Come out of the Beverly Wilshire, a Four Seasons Hotel, and you cross Wilshire to find yourself, immediately, on Rodeo Drive. Here you are, in the most famous shopping street in the whole wide world (fancy having a luxury hotel so placed!). Rodeo Drive goes back to 1769 when California was part of Mexico. The local people, the Tongva, thought this was a holy area because of its water, and abundant food supply. They called it ‘gathering of the waters’, or El Rodeo de las Aguas. Today it is a gathering of the top retail brands imaginable and unimaginable. The gal found masses of old friends, say Porsche Design.
Some of the windows are frankly boring. Tom Ford’s has lifesize gold ‘figures’ with Medusa-like hair. Peer hard and you can see arrays of eye-glasses, Tom Ford of course, stuck in the hair as decorations on a Christmas tree. Other displays are cleverly functional. Rimowa is flanked by Dior, and has chosen simply to display its superb suitcases, but in a myriad of different colours – funnily enough there do not seem to be any Porsche Design cases in there but perhaps they are in the Porsche Design shop. As I expected, the street itself is spotless, but I had not imagined that the flower beds around the base of the street’s (manicured) palm trees would be perfect white cyclamen, real of course.
The Dior displays are truly creative. They show figures, flying in space and designed to be old-fashioned secretaries using last-century push-button typewriters, the sort you got your finger nails caught in. A flurry of gold-backed sheets of paper appear to fly through space. Clever. Dolce & Gabbana show brightly coloured travel trunks. Jimmy Choo has bright coloured shoes, of course. Van Cleef & Arpels oozes luxury with its goldleaf-decorated wrought-iron filigree panels set outside its store, fortunately too high for passers-by to nick. Question, what will happen to retail addicts when the Beverly Hills marathon takes place on Sunday March 17th, 2013? Do the shops close?
Salvatore Ferragamo shows shoes in a kaleidoscope of colours, while Ermenegildo Zegna goes for day-glo only. There are as many stores for men here as for their ladies, but of course many shoppers head straight for their favourite brand, be it Armani through to Versace. I am glad I am travelling hand-baggage only, and I am glad, too, that the stores do not open until what, to me, is middle of the morning. I make my way to another hotel that is immediately handy for Rodeo Drive, Montage Beverly Hills – younger sibling of the fabulous Montage Laguna Beach.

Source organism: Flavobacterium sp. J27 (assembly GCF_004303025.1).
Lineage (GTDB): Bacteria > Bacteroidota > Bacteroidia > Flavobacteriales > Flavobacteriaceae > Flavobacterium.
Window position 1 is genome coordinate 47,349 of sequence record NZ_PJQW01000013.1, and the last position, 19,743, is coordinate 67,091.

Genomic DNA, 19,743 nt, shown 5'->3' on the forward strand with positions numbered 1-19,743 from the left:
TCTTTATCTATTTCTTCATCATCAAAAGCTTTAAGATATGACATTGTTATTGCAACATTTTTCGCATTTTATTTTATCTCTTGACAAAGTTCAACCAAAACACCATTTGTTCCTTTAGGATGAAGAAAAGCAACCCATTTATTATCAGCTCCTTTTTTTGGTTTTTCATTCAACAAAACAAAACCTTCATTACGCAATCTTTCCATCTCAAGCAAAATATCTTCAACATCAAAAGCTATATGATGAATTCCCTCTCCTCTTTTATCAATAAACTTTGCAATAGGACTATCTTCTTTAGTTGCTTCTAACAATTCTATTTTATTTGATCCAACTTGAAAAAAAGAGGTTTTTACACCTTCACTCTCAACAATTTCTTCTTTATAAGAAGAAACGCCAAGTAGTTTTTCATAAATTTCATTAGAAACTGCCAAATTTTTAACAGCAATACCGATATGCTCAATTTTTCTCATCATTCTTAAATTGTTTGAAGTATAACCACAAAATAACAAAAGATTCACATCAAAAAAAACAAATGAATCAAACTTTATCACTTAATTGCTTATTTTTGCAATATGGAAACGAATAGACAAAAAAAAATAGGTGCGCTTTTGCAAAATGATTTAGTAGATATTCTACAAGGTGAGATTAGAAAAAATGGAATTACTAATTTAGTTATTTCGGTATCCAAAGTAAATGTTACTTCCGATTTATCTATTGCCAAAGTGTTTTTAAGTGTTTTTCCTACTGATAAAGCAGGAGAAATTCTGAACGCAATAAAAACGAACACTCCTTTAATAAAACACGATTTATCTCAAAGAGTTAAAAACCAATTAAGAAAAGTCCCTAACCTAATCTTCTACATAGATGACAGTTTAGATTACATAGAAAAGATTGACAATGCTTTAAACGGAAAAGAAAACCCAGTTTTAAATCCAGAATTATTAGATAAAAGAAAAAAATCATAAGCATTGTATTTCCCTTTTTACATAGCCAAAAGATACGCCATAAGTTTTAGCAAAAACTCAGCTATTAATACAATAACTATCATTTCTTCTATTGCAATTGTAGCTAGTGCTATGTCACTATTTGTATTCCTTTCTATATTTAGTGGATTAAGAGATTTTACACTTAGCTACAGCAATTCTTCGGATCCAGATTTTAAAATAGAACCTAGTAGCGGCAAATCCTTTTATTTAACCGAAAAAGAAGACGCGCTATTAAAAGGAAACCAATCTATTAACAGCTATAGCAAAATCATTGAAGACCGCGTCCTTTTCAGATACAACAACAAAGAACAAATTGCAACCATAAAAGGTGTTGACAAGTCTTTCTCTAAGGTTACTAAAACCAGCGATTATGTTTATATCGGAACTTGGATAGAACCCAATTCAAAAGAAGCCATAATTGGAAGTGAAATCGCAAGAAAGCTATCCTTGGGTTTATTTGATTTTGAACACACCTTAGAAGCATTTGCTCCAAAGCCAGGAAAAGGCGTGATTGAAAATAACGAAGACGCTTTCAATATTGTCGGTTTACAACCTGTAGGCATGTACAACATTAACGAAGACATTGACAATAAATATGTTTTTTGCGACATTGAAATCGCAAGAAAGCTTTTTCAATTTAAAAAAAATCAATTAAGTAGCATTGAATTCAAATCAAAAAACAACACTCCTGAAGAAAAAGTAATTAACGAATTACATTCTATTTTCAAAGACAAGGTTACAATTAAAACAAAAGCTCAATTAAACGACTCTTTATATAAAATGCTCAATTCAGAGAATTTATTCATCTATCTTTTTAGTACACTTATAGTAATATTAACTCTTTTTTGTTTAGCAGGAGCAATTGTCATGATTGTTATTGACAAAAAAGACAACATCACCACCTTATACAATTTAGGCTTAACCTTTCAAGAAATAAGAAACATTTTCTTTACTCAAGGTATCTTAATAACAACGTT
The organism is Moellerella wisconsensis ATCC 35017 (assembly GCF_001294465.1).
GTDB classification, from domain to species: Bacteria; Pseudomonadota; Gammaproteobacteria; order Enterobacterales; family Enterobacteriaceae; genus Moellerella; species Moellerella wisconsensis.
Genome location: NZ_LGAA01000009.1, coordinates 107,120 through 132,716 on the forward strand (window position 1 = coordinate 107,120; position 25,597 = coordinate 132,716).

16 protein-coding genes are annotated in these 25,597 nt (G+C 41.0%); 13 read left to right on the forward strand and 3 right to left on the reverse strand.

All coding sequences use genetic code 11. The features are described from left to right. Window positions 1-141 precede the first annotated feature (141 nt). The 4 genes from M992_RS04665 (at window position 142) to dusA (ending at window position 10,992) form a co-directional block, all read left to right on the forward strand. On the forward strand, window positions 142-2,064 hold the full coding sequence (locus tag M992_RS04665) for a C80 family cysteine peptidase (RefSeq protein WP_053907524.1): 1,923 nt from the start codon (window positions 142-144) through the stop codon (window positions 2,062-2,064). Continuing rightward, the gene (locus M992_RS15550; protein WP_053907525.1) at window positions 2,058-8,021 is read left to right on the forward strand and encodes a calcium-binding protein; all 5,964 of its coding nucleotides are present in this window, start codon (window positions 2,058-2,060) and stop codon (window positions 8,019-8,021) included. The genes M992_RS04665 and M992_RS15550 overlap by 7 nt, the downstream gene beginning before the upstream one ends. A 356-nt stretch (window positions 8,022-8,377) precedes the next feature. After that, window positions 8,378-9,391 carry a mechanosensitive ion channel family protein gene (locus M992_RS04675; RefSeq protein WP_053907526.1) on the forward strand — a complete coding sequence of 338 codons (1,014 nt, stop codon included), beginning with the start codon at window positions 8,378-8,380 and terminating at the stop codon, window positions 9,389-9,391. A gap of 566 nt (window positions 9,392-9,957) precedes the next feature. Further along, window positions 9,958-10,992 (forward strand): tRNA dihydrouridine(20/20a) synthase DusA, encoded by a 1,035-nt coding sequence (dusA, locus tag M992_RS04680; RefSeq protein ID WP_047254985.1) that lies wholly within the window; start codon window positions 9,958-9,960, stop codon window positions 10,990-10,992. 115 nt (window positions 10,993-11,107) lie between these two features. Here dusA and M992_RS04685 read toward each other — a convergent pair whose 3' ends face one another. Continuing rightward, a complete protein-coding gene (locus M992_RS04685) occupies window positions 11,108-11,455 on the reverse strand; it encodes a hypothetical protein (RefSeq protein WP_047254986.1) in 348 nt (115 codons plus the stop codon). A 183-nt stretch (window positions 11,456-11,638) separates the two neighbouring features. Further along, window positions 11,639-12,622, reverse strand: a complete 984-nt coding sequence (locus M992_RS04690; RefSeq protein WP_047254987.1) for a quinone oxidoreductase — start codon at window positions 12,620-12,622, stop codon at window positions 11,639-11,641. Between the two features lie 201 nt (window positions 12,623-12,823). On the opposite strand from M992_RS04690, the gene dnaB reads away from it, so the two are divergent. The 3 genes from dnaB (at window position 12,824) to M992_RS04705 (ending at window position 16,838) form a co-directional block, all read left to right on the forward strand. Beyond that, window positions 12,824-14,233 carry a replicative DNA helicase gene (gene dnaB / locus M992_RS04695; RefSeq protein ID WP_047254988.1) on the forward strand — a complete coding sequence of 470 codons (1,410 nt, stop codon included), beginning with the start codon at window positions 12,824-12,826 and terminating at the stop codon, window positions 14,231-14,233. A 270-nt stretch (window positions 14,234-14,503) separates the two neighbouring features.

The luxury hotel world is a network of long-time friends and Frank Bowling is there, at Montage Beverly Hills, as Ambassador. This young man, from Yorkshire in England, was boss of The Carlyle in New York and then transferred to the Hotel Bel-Air here. He became Ambassador at Peninsula Beverly Hills, and now he is greeter here (yes, he says modestly, many of his regular guests have followed him). I am here to see the hotel’s Ten Pound Bar, named because at one time a Scottish bank note featured an engraving of the Macallan Distillery in Craigellachie, Morayshire.
The Macallan Bar, the 2012 best hotel bar in the world according to the Virtuoso travel agent network, is brilliant. You can only get in by punching secret numbers into a pad, which opens a door. Inside there are Lalique lights, and Lalique drinking glasses, and the water is Highland Spring, from Scotland. James Bond drinks 50-year old Macallan in Skyfall. Here, The Macallan single malts on offer range up to 60-year old, at $3,200 per shot. But feel good about it. The Macallan is owned by the Edrington Group, which also has Cutty Sark and The Famous Grouse. Edrington Group, in turn, is owned by three Robertson sisters, Elspeth, Agnes and Ethel, whose Robertson Trust in 2012 gave its entire £11.4 million net profit to charity. Enjoy a wee dram in this luxury hotel and your money does good.